Earlier this month, the National Association of Realtors released their annual Investment and Vacation Home buyers Survey that collects data on existing and new-home sales. The report is always packed full of numbers and some of those numbers can be a bit overwhelming, as in “information overload” but there are definitely some nuggets to be found. Yet perhaps the biggest question to be asked is whether or not it’s a good time to buy a vacation home or an investment property? Is there anything in the report that can answer that question?
According to the association, there 717,000 vacation home transactions last year compared with 553,000 from the previous year while investment property sales actually fell from 1.21 million to 1.1 million last year. Vacation home sales up nearly 30 percent while investment properties fell 8.5 percent. But let’s first make sure we understand the differences between a vacation or second home compared with an investment home. Lenders certainly make that determination and it’s important to understand why.
The Difference between a Primary Residence, Second Home, & Investment Property
When mortgage lenders evaluate an application for a home loan they want to make sure they’re going to get paid back on time, every time. There are a variety of risk factors involved including credit and income and lenders also place a premium on occupancy. Owner-occupied properties carry less risk for the lender compared to non-owner-occupied homes. Why? It’s easy to see that when borrowers find themselves in financial straits and they own two homes, the one they live in and a rental unit, the rental unit will be the one let go first. After all, the owners need a place to live, right? That’s why mortgage rates for rental homes are higher compared to a primary residence.
Lenders also evaluate non owner-occupied properties differently as it relates to vacation homes and investment properties. A vacation home, or a second home, is considered less risk than a rental property and rates are adjusted accordingly. Most lenders don’t charge a premium for a vacation home and the rates will be similar to those for a primary residence. An investment property will carry such a premium and the interest rate on investment property can be as much as ¼ percent higher compared to a primary residence or a vacation home. How does the lender know if a property purchased will be a vacation home or investment property? The lender makes a common sense evaluation of the transaction because there won’t be a great big sign in the front yard proclaiming, “This Is a Vacation Home!”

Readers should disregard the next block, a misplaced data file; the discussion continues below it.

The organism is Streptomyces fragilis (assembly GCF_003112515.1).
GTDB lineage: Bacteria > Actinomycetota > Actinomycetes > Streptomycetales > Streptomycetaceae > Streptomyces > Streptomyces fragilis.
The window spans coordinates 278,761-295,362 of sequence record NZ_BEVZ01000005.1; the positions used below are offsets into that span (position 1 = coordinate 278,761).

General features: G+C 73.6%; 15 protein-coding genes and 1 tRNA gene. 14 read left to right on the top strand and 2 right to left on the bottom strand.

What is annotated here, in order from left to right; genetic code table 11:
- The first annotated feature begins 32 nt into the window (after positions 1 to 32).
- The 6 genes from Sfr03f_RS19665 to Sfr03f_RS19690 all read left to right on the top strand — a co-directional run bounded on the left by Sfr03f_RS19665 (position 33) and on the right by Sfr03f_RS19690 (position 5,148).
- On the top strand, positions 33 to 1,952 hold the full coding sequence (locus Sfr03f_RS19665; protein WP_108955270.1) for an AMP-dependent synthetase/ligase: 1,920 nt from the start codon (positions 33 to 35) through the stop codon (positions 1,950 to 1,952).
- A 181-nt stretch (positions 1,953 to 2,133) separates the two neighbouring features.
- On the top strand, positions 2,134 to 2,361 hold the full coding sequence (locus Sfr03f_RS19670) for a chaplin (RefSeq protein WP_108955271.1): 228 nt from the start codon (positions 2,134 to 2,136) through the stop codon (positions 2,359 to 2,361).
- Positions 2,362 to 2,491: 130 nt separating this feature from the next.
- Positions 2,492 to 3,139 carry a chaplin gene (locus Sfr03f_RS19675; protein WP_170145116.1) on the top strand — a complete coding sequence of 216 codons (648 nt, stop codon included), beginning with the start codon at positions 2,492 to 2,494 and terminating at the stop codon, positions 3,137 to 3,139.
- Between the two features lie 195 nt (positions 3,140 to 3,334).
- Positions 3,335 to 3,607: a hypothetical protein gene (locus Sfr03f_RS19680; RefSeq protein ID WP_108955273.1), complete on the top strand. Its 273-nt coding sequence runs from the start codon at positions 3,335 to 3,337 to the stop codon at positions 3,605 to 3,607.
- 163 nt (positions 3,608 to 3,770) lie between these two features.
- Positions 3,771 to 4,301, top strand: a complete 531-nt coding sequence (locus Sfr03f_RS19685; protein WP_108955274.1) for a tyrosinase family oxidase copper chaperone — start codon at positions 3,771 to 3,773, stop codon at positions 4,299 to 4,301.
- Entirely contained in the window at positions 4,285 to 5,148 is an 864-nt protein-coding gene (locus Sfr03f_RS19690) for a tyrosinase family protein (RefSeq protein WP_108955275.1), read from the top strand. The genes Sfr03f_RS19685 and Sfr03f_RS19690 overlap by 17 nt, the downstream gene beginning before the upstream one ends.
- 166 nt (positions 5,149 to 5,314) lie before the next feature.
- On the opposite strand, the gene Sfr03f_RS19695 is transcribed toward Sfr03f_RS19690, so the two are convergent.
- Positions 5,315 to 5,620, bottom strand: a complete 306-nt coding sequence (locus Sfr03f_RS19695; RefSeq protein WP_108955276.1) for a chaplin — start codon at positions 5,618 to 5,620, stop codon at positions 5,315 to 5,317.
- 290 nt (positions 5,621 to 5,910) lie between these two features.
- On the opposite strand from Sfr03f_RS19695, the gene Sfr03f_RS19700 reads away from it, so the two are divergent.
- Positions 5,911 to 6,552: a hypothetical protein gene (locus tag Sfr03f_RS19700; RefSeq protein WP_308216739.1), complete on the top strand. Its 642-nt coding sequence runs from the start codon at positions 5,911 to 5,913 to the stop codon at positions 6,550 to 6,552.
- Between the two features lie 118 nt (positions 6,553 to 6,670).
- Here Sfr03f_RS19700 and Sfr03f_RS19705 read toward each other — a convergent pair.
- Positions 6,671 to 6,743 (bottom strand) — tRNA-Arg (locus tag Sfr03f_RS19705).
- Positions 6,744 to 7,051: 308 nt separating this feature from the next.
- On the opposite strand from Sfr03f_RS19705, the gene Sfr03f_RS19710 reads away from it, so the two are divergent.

The borrowers are asked to identify the property as a primary residence, a second home or an investment property and the lender starts from there. A vacation home or a second home needs to be located in an area that would make sense for a vacation home to be located. For example, if the property is on the beach, in the mountains or in a resort area, the lender will correctly assume the property is indeed a vacation home.
Vacation homes and second homes aren’t rented out during the year. If they are, they’re considered an investment property. Most lenders do make allowances for a property that is only rented out for no more than two weeks per year and not increase the mortgage rate. If the property is across town and a relatively short drive away, it’s probably not going to be the place where the family goes for Spring Break every year.
Is Now the Time to Buy a Vacation Home or Rental Property?
It’s interesting to note that vacation home sales rose while investment properties did not. That needs to be taken into context because home values plummeted to such depths that they were undervalued. Homes went into foreclosure at a rapid pace and investors found they could buy real estate that was priced under market. As real estate values began to stabilize in many areas and foreclosure filings waned, it’s understandable that fewer bargains mean fewer sales.
On the other hand, vacation and second homes jump was considerable as year over year sales jumped 29.7 percent. Vacation homes are non-revenue producing and the owners don’t collect any revenue. It’s an expense and the buyers need to be able to afford two mortgages if the property is financed and are usually associated with higher income earners.
Yet with either type of property it’s important to remember that mortgage rates, while not at their historic levels seen in January of 2013, are still very, very low and those that buy and finance a second home or investment property and lock in today’s rates will benefit for years to come. All real estate markets are local and there can’t be any real generalizations made but home prices have been on a gradual rise over the past few years and mortgage rates are still very attractive. If you’ve been thinking about buying a vacation home or a rental property, those two considerations alone should help make up your mind.